- The Washington Times - Tuesday, May 22, 2007

My memory might fail me on some fronts but never when it comes to an impressive dish. If I have tasted something special in a restaurant or at a friend’s home, I tend to remember it vividly and can still taste it in my mind, even several years later.

Take, for example, the exquisite lemon cheesecake my pal Lisa Baskin served at an open house almost two years ago. From the first bite I took of this ethereally rich and creamy confection, I was smitten. Within minutes I was in the kitchen pleading for the recipe. Although I went home that day with the directions for this scrumptious dessert, I filed them away and didn’t look at them again until recently.

I was trying to decide what to serve to end a Memorial Day cookout when that tart lemony dessert came to mind. I pulled out the recipe and started baking. Although the original version didn’t call for a crust, I created an easy one using purchased biscotti, and while my friend had baked her batter in a souffle dish, I opted for a traditional springform pan.

The results were as good as I had recalled. The cheesecake was silken-smooth and boasted a perfect balance of citrus and sweet flavorings. One thing I noticed as I assembled this cheesecake was that the batter needs a lot of beating with an electric mixer.

First, the cream cheese is beaten several minutes, then heavy cream is added, and the mixture is beaten some more. Next, lemon zest and sugar are added slowly, and finally lemon juice, eggs and vanilla are incorporated. All this beating results in a beautiful texture when the cake is baked.

Like most cheesecakes, this one must be made ahead (a day in advance is perfect) so there is no last-minute fuss, and it serves a crowd — two big advantages for those searching for a memorable dessert to serve on this holiday weekend.

Lemon cheesecake with a biscotti crust


1 tablespoon unsalted butter, softened, plus 2 or more tablespoons unsalted butter, melted

1 cup finely crushed almond biscotti (about 5 medium)


2 pounds cream cheese, softened at room temperature

3/4 cup heavy cream

1½ cups sugar

1 tablespoon grated lemon zest

1/3 cup freshly squeezed lemon juice

6 large eggs, slightly beaten

1½ teaspoons vanilla extract


2 cups blueberries for garnish

1 small bunch fresh mint

Arrange a rack at center position and preheat the oven to 325 degrees. Generously butter the bottom and sides of a 9-inch springform pan with the softened butter. Wrap the bottom and sides of the pan tightly with a double thickness of aluminum foil.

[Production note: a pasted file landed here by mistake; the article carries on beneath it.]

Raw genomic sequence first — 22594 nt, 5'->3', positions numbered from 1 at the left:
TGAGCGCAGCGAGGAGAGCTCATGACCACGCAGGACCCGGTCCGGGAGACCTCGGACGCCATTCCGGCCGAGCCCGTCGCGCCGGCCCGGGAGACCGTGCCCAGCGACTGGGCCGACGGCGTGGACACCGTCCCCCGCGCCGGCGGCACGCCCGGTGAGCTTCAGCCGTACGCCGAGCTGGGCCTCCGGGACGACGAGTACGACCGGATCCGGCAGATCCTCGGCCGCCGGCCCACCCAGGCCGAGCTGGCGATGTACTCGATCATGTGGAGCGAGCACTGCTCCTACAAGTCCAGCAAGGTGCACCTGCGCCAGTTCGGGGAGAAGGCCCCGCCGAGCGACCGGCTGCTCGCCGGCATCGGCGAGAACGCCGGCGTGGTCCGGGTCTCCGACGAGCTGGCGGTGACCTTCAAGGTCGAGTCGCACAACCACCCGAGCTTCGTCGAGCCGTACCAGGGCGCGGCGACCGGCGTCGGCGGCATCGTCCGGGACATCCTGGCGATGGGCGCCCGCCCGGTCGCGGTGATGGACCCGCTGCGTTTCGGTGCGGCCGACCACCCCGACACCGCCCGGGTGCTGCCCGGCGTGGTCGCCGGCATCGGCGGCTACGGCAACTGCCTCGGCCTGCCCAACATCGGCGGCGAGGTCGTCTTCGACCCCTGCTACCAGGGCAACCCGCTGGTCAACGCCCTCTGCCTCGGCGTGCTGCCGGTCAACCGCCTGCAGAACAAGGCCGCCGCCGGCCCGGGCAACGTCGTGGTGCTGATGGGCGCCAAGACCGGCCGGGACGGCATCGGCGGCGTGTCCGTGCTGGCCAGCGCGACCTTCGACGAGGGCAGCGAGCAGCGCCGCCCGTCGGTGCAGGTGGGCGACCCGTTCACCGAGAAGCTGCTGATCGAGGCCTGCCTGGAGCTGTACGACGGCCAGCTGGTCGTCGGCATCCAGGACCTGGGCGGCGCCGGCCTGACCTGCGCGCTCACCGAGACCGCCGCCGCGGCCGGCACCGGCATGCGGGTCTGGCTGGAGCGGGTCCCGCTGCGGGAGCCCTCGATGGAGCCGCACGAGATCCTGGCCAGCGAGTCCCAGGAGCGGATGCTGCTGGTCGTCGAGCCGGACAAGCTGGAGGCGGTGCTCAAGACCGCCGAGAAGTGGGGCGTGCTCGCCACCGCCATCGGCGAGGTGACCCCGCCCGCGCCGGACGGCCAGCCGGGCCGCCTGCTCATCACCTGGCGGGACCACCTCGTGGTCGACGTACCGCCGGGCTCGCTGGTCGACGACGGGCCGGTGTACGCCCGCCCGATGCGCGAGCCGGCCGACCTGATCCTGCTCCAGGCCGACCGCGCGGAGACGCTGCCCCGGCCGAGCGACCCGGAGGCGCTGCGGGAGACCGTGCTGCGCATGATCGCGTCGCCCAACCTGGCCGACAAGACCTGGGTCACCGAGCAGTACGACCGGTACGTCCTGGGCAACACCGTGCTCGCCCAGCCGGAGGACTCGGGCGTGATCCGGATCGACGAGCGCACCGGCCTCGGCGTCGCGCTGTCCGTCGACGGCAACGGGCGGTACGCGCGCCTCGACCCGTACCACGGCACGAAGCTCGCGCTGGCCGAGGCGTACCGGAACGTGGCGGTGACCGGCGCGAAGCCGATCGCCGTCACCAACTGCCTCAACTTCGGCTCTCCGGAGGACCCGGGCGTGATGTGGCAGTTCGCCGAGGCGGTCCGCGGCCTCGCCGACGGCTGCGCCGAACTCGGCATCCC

Have ready a large baking pan that will accommodate the springform pan.

Place crushed biscotti in the prepared springform pan. Add 2 tablespoons melted butter, mix well, and press onto the bottom of the pan to form an even layer. If the cookie mixture seems too dry, add up to 1 tablespoon additional melted butter. Bake the crust until golden, about 10 minutes. Set aside to cool while you prepare the filling.

For filling, with an electric mixer on medium speed (using a flat paddle if you have one), beat cream cheese in a large mixing bowl until smooth and creamy, 2 to 3 minutes. Reduce speed to low and beat in the heavy cream until blended, about 1 minute more.

Gradually add the sugar and lemon zest and beat until thoroughly combined, 2 to 3 minutes. If necessary, stop the mixer and scrape down the sides of the bowl with a rubber spatula.

On low speed, beat in the lemon juice, eggs and vanilla until incorporated, 1 to 2 minutes more. Remove bowl from mixer and whisk mixture by hand to remove any remaining lumps. Pour batter into the springform pan and place it in the larger baking pan.

Pour hot or boiling water into the baking pan to a depth of 1 inch. Bake cheesecake until firm, about 1 hour and 15 minutes. Then turn off the oven and let cheesecake rest in the oven with the door shut 30 minutes.

Remove cheesecake and cool on a rack. Cover and refrigerate until cheesecake is well chilled and set, at least 6 hours or overnight. With a sharp knife, loosen the cheesecake from the sides of the pan, then remove the sides.

Place the cheesecake on a serving plate and garnish the center with a few blueberries and a mint sprig. Place remaining blueberries in a bowl and garnish each serving with some blueberries and a mint sprig. Makes 12 servings.

Betty Rosbottom is a cooking school director and author of “Big Book of Backyard Cooking” (Chronicle Books).


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